John Anderson

To put it simply, John Anderson is one of the greatest country music singers to ever step up to the microphone, possessing one of the most instantly recognizable vocal instruments in the history of the genre.

On his latest album Goldmine, released on his own Bayou Boys label, Anderson has completed a long overdue record of original songs. The award-winning songwriter wrote or co-wrote 12 of the album's 13 tracks that will bring joy to the hearts of some of the most devoted fans in country music.

Raised in Apopka, Fla., Anderson was exposed to both rock and traditional country growing up and, as incendiary rock outfits like Tom Petty and the Heartbreakers and Lynyrd Skynyrd honed their chops around him, learned to love (and play) both types of music. But Anderson resisted the call of rock 'n roll, electing rather to pursue his country music dreams. It was the traditional country ballads that lured him in and changes music history, songs like Porter Waggoner's "Green, Green Grass of Home." "I loved those type of ballads," Anderson says, "to the point I didn't want to get away from it.

Anderson moved to Nashville in 1972, working construction by day and playing the honky-tonks at night. He signed to Warner Bros. in 1977, and notching his first major hit in 1980 with Billy Jo Shaver's "I'm Just an Old Chunk of Coal (But I'm Gonna Be a Diamond Someday)." Other hits, including the classic "Wild and Blue" in 1982, solidified his status as a powerful new voice in country music. "Swingin'," written by Anderson and Lionel Delmore, blew the roof off a year later, exploding to No.1 on the Billboard Country chart, propelling Anderson to the CMA Horizon Award, and becoming one of the most enduring hits in the country canon.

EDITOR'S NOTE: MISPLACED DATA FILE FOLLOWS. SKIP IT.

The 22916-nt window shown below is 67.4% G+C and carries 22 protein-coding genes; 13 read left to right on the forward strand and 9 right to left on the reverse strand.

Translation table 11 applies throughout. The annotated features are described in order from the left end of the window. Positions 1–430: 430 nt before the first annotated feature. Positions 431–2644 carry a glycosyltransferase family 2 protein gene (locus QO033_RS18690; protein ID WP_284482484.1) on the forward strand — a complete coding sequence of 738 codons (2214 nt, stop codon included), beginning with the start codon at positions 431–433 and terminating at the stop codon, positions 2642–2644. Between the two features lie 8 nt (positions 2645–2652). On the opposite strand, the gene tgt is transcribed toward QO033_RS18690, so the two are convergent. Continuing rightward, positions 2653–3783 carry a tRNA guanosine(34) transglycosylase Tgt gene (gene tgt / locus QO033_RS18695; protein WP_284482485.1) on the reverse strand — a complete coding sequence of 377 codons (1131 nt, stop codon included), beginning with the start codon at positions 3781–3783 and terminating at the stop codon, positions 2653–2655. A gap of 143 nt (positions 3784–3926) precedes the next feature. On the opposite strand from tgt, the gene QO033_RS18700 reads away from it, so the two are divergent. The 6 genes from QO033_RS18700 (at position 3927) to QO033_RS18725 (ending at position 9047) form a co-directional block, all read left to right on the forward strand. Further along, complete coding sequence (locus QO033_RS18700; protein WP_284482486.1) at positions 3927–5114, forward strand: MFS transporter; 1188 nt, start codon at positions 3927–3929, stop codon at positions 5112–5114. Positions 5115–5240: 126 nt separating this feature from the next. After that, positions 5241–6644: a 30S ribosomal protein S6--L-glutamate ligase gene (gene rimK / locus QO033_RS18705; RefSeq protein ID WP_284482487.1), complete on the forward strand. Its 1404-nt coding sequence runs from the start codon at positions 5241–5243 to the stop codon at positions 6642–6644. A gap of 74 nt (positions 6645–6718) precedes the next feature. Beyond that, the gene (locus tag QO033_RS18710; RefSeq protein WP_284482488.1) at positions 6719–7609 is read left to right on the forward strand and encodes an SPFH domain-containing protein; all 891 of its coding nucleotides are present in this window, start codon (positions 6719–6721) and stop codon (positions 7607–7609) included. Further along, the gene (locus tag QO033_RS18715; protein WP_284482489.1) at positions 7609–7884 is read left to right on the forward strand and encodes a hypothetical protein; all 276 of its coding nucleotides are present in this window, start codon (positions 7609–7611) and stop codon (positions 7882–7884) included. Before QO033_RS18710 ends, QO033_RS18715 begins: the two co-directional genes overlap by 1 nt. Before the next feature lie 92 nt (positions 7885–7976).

Anderson plowed through the ebbs and flows of country music (and the country music business) throughout the '80s, and in the early 1990s engineered one of the greatest "comeback" runs (he never really left) in the history of the genre. Seminole Wind, released on BNA, produced hit singles in "Straight Tequila Night," "When It Comes To You," "Money in the Bank," and the stirring title cut. The latter would have never been released had Anderson not stuck to his guns, a familiar refrain throughout his career as the artist has wound his way through virtually all of Nashville's major labels.

No such clash occurred in creating Goldmine, an album cut with the artist in complete control. Produced by Anderson with longtime collaborator Joe Spivey, Goldmine is an artist achievement, recorded the way the singer intended. "With Goldmine, I thought, first off, I'm going to take my songs into the studio and make a record like I think it ought to be made, without all those other influences," he says. "I really don't need a lot of help to make a John Anderson record, and this record pretty much proves that. In fact, I'm more pleased with the sound of this record than I have been in a long time.

It's easy to see why. Goldmine has generous helpings of everything John Anderson does well and he does a lot of things very well. The record has it all: a swampy cautionary anthem in the crowd-rousing "Freedom Isn't Free," rollicking mid-tempos like the roadhouse boogie (and Merle Haggard-penned) "Magic Mama," "I Work A Lot Better," and the hook-laden title cut. The album also includes two deeply moving ballads in the traditional country style in "Back Home," and "I Will Cross O'er the River" and an abundance of romance in the haunting "Happily Ever After," and, in contemplative tribute to fans, "You All Are Beautiful."

Beyond the inspired vocals and ambitions songwriting (Anderson was inducted to the Nashville Songwriters Hall of Fame on Oct. 5, 2014), the singer credits his handpicked studio musicians with the tasteful authenticity of Goldmine, which boasts a musicality light years from the over-produced bombast frequently found on contemporary country airwaves. “It’s all about knowing the right guys to call, and most all of the guys that played on this record are old friends, aside from being great musicians,” Anderson says, adding that he’s not keen on having the studio players take their cues from demos or scratch vocals. Instead, Anderson plays the song live in the studio and lets the pickers do what they do.

John Anderson is a satisfied man, confident in his art, as evidenced in the power of Goldmine, a record done on his terms. “All those people I fought with over the music, most of them are dead now, or retired, they don’t even have nothing to do with music now,” he says. “I’m still plowing away, man, and I love it.”

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